The Cephalization of Man


What is a Freeman?

“Liberalism is more left wing than communism. Especially in relation to economics.”


This post is a response to a response written by Reactionary Future.  Mostly this is just a response to the quote above.  Let’s start with a definition of capitalism, why because Reactionary Future doesn’t believe it is a real concept but alas we need to start with something.

Capitalism,” a term of disparagement coined by socialists in the mid-nineteenth century, is a misnomer for “economic individualism,” which Adam Smith earlier called “the obvious and simple system of natural liberty” (Wealth of Nations). Economic individualism’s basic premise is that the pursuit of self-interest and the right to own private property are morally defensible and legally legitimate. Its major corollary is that the state exists to protect individual rights. Subject to certain restrictions, individuals (alone or with others) are free to decide where to invest, what to produce or sell, and what prices to charge. There is no natural limit to the range of their efforts in terms of assets, sales, and profits; or the number of customers, employees, and investors; or whether they operate in local, regional, national, or international markets.”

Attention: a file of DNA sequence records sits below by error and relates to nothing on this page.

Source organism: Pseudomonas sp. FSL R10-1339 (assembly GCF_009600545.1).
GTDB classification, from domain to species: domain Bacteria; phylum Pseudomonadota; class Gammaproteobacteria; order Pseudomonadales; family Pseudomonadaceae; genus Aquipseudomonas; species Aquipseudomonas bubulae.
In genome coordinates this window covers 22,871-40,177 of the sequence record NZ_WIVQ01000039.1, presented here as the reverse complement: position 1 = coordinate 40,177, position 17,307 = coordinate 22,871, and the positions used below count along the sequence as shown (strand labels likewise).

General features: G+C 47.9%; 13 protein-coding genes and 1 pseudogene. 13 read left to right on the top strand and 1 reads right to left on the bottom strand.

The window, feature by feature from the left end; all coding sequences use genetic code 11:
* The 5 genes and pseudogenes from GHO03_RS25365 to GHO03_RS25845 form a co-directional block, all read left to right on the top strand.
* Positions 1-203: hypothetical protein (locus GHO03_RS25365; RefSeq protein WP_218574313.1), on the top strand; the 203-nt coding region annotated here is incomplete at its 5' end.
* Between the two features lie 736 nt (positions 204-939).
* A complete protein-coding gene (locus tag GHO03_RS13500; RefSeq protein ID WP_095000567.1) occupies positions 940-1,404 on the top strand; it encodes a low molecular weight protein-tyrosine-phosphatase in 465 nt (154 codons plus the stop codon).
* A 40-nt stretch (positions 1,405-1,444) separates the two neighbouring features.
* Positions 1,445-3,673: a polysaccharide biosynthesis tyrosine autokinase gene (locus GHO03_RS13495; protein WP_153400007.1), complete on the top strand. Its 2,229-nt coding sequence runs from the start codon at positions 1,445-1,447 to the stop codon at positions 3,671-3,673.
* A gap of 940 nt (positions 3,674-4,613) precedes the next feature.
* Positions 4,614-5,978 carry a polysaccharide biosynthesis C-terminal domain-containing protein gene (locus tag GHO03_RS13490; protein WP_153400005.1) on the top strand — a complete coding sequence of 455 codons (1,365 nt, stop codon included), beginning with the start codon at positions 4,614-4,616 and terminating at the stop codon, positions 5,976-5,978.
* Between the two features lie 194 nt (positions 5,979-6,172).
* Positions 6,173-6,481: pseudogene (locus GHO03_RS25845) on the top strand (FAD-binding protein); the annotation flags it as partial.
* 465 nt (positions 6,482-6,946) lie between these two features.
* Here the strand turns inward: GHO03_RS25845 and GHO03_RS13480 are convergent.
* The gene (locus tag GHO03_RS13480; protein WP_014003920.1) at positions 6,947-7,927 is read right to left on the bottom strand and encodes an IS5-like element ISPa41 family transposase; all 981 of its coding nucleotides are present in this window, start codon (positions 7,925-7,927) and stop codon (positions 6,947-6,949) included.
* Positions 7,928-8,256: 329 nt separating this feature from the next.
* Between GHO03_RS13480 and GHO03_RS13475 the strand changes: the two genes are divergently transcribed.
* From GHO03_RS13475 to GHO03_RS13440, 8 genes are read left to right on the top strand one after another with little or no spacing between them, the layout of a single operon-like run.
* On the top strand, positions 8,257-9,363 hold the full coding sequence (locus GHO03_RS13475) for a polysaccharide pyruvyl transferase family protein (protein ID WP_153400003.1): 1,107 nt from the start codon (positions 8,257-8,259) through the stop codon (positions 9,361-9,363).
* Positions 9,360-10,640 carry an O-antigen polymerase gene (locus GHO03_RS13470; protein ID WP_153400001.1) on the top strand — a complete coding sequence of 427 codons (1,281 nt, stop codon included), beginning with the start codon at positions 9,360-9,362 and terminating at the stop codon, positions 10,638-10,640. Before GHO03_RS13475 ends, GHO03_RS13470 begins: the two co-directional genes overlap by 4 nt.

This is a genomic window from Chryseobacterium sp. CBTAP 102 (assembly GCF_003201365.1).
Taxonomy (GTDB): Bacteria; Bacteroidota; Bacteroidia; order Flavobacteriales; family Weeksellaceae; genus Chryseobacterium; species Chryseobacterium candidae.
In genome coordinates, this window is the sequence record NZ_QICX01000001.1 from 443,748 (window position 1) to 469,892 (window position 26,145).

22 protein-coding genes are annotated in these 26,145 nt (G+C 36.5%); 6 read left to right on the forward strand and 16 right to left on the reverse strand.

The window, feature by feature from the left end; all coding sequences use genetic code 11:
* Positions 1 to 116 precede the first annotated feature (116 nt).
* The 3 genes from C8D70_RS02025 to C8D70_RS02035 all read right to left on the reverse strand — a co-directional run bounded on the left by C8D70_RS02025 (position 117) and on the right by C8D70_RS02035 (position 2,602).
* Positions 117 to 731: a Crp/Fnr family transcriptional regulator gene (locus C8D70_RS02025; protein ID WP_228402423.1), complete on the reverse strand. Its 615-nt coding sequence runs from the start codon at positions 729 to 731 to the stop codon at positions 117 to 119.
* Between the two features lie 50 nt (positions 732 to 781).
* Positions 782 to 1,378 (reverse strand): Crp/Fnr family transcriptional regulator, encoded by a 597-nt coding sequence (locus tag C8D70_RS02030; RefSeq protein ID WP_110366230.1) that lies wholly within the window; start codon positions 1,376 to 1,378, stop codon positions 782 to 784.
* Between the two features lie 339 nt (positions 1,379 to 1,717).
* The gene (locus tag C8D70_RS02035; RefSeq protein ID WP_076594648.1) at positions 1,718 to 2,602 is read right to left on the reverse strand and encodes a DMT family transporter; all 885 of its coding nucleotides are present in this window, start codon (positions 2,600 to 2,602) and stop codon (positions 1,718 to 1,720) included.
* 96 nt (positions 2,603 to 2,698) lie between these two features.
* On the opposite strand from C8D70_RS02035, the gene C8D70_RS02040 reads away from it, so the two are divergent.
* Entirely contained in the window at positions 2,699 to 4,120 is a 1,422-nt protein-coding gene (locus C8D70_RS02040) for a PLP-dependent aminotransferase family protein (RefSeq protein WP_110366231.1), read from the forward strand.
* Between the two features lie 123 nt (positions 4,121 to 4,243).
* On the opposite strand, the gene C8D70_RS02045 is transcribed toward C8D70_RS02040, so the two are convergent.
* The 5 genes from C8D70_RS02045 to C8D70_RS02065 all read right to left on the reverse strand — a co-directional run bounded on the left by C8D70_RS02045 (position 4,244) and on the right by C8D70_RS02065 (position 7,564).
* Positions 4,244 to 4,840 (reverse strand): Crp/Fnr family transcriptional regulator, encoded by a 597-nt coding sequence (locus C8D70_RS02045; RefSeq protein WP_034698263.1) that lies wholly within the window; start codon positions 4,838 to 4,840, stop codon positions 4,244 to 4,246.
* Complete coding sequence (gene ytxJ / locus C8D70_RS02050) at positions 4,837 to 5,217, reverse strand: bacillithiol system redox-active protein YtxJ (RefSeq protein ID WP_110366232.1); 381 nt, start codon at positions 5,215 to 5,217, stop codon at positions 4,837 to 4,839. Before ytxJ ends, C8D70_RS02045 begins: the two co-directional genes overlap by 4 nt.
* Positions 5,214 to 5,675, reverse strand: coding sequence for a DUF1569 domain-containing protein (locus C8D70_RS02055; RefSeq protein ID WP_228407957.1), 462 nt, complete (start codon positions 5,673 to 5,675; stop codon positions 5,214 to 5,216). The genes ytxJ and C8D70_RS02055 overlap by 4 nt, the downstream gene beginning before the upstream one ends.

Oh boy, that definition is a bit, as we say, problematic.  If Econlib says that capitalism is basically tied with liberalism then we have a long way to go.  Fortunately, I’ve spent quite a bit of time deprogramming the Whig History from the brain.  So let’s try and separate the “the thing that makes us rich” wheat from the “retarded economic individualist” chaff. One of the recurring themes of the reaction is the emphasis of judgement over systemization.  This is not the pure repudiation of systemization but the reification of judgement over any systems or systems which would seek to limit it.  Systems are tools to be used by capable people and not the other way around.  Part of the difficulty in the realization of sane economic policy of a reactionary nature is the muddling of economics with Whig ideology.  The twin beasts birthed by the enlightenment were a fetishization of freedom and equality.  To many peoples’ surprise Marx, unlike his knuckle dragging college bohemian acolytes, did study Adam Smith and other economists. There were still many lessons he missed from them.  The labour theory of value didn’t come out of a vacuum but was bandied at the time.  This is not to excuse or defend Marx but to point out that the twin beasts really did come from many of the same threads.  The logical conclusions of these beasts: absolute methodological individualism and egalitarianism were not misinterpretations but purifications inevitably brought about by these pre-existing heresies.

Continue reading “The Cephalization of Man”

The Cephalization of Man